I remember seeing this fellow in the park. It was summer and he was wearing a T-shirt, biceps like thighs, tattoos everywhere, He was playing with his little girl and she was getting tired and he bent down, wiped her nose and then picked her up and threw her in the air before catching her. Soon there were shrieks of laughter and cries of ‘More, more’. He was gentle … but don’t cross him!!

Well this king is no pushover either. Jesus rides in as King, the Great Interferer as C.S. Lewis calls him. He comes to rescue and renew, which is exciting and encouraging but disturbing too. He comes to clear out and restore things to their intended purpose and he begins with religion, he starts close to home, in the temple.

He won’t end there of course. This is Messiah and the psalmist speaks of his outrageous scope when he says

‘This earth is the Lord’s and everything in it, the world and all who live in it.’

SONG: This earth belongs to God.

From Psalm 24 © Christopher Idle/Jubilate Hymns


‘Who is the King, this King of glory?’ the psalmist asks. The King who rode so disturbingly into Jerusalem is the now risen Jesus who can still be so unsettling to his followers. When he says ‘I know’ he really does.He sees behind any ‘front’ we put up. I can remember as a child thinking my headteacher was like that. I found it impossible to look him in the eyes and lie to him, even when self-interest said I needed to! Well, this King really can see right through us. When he gives a verdict, it is the final one! It can make for uncomfortable listening. We’ve moved on some years from that great Palm Sunday event and there are now young churches scattered around Asia. But Jesus is as disturbing and reassuring as ever as he delivers a message for one of those churches in Laodicaea.. John has written it down for us in his book of Revelation.


The complaint is that the church is like their water; ‘ lukewarm - neither hot nor cold’

They would have known just what he was talking about. The hot springs a few miles away brought a constant supply of water to the town, but, by the time it reached Laodicaea, it was lukewarm. It came over the nearby cliffs in a tepid waterfall. Lukewarm water, like lukewarm beer, is sickening stuff to drink and useless for refreshing anybody.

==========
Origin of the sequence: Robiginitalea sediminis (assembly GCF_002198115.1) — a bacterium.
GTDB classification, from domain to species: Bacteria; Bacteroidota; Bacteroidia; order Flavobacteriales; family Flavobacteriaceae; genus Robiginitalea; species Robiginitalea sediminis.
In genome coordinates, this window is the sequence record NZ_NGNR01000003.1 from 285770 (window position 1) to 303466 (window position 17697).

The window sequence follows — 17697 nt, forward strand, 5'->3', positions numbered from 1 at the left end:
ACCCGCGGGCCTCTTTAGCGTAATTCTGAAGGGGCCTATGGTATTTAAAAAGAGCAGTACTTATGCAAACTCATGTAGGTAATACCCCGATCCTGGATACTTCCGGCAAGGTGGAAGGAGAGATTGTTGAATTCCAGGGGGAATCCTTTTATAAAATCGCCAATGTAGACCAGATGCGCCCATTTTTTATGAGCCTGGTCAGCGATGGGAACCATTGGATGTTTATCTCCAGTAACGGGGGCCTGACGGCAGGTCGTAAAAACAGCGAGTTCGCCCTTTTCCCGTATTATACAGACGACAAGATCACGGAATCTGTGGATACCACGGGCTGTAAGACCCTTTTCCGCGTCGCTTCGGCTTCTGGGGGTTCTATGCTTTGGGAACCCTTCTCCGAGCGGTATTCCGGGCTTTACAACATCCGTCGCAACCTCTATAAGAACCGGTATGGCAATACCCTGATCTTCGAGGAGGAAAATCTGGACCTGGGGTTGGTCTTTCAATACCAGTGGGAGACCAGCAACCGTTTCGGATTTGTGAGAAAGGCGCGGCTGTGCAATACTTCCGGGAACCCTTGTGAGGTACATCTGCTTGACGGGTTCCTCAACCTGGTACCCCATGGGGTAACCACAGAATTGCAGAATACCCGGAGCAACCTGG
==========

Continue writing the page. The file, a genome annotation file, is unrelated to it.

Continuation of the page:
Jesus thinks their spirituality is like that too: ‘respectable, nominal, flabby, anaemic’. It makes him sick! “I will spit you out” he says. It’s not the language a respectable Laodicaean would have used, or a respectable Brit for that matter, but sin doesn’t leave Jesus neutral, disinterested, merely ‘understanding’. He is passionately concerned.

They are just indifferent; their religion disguises their true state.  “You say ‘I am rich  .. I do not need a thing … but you are pitiful, poor”. They are fooling themselves. It is as if they have confused their material state with their spiritual state.It was boom  time for Laodicaea with their medical patents and clothing dye. It was as if their prosperity had taken the edge off their spiritual hunger and zeal. It happens all too easily. There’s nothing new about the disciple who finds getting a job or a promotion, achieving success or becoming ‘comfortably off’ blunting their hunger to know the Lord and their enthusiasm to serve him.

‘Those whom I love I rebuke and discipline. So be earnest and repent’. This tough talking comes out of tough love and a longing that they might come back to him. I don’t know about you but I find the jumble of emotions very moving. Jesus speaks to these people he has sacrificed for, committed to, longs for, and they turn his stomach but he still loves them.

It is a rough reminder to us as well to think through what leaves people, what leaves a church lukewarm in faith and discipleship. It is an urgent knock on the door to encourage us to throw open our door to the King who longs to restore rather than spit us out! “If anyone hears my voice and opens the door, I will come in and eat with that person and they with me’”. The King we see here speaks with real authority and many of us are wary of too much authority, but we warm, don’t we, to a King who cares enough to come knocking at any disciple’s door.